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Roger that …

Ever heard of Frank L. Vicso?  Until yesterday, neither had I.  His rules for writing popped up in a blog about writing.  (My apologies fellow WordPress bloggers – I’ve tried, but I can’t find it again.  If you’ve also come across it please forward me the link – I’d like to give credit to the author.)  Later in the day, while I was doing a bit of research (not on Frank Visco), I came across it on a publisher’s blog and again on a federal government website.  Then last night as I was driving home from my sister’s house, I heard the rules for writing on the radio – Charlie Tuna read them during his “Charlie Tuna 70s” show.  What are the chances?

Mudman tells me I over think things.  Since I’m still pondering the meaning of this odd series of events, he may have a point.

Here’s what I figure … could be the Fates talking.  Or Kismet.  Or possibly even a guilty conscience.  Considering I haven’t worked on the book in two days, I’m leaning toward that last one.  Either way, someone’s trying to tell me something.  I think it’s:  stop messing around and get back to the book!  (Note to self:  book tarot reading to confirm meaning of strange Frank Visco message.)

It’s four in the morning.  Kismet won’t let me sleep.  Guess I’ll make a pot of coffee and go down to the office.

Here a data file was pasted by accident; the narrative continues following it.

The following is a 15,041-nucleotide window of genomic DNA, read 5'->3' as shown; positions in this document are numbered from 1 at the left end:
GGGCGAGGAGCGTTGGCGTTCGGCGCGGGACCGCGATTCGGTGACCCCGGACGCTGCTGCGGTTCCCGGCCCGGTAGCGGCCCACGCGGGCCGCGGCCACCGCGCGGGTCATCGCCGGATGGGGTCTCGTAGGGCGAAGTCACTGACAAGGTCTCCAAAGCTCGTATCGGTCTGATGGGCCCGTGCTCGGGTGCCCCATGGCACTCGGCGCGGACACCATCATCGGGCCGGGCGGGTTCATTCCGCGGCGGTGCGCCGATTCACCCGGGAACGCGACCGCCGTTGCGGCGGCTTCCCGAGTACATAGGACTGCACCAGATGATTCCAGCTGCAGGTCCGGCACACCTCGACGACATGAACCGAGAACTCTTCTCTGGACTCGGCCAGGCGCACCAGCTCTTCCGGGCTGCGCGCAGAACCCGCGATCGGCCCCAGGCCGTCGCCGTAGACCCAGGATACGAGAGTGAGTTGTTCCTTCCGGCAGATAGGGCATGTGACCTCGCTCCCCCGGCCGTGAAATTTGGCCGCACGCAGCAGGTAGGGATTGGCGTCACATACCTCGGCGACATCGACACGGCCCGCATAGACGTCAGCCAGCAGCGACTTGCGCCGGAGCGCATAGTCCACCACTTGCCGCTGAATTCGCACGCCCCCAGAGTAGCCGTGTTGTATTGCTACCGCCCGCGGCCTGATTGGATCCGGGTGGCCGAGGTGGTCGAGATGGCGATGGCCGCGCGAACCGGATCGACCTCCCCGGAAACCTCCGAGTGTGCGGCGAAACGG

Roger that, guilty conscience.  Writer returning to work.

* * *

For those who are curious, here are Frank L. Visco’s Rules for Writing.

  1. Avoid alliteration. Always.
  2. Prepositions are not words to end sentences with.
  3. Avoid cliches like the plague. (They’re old hat.)
  4. Employ the vernacular.
  5. Eschew ampersands & abbreviations, etc.
  6. Parenthetical remarks (however relevant) are unnecessary.
  7. It is wrong to ever split an infinitive.
  8. Contractions aren’t necessary.
  9. Foreign words and phrases are not apropos.
  10. One should never generalize.
  11. Eliminate quotations. As Ralph Waldo Emerson once said: “I hate quotations. Tell me what you know.”
  12. Comparisons are as bad as cliches.
  13. Don’t be redundant; don’t more use words than necessary; it’s highly superfluous.
  14. Be more or less specific.
  15. Understatement is always best.
  16. Exaggeration is a billion times worse than understatement.
  17. One-word sentences? Eliminate.
  18. Analogies in writing are like feathers on a snake.
  19. The passive voice is to be avoided.
  20. Go around the barn at high noon to avoid colloquialisms.
  21. Even if a mixed metaphor sings, it should be derailed.
  22. Who needs rhetorical questions?
  23. While a transcendent vocabulary is laudable, one must nevertheless keep incessant surveillance against such loquacious, effusive, voluble verbosity that the calculated objective of communication becomes ensconced in obscurity.
  24. In a sentence, the nouns has to match the verbs.
  25. Don’t use no double negatives.
  26. In writing, few things are, so to speak, more infuriating, than, say, commas, at least when there are too many of them, or when they should be, say, semicolons.
  27. Proofread your work, so you don’t leave some out or forget to finish
  28. Run-on sentences are really bad because the reader saturates and what you really should be doing is using commas and semicolons and even periods to break the sentence up into more digestible chunks.
  29. To have been using excessively complex verb constructions, is to have been bopping the literary baloney.
  30. A friend I spoken with recently told me he been forgetting his helper verbs.
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Masquerade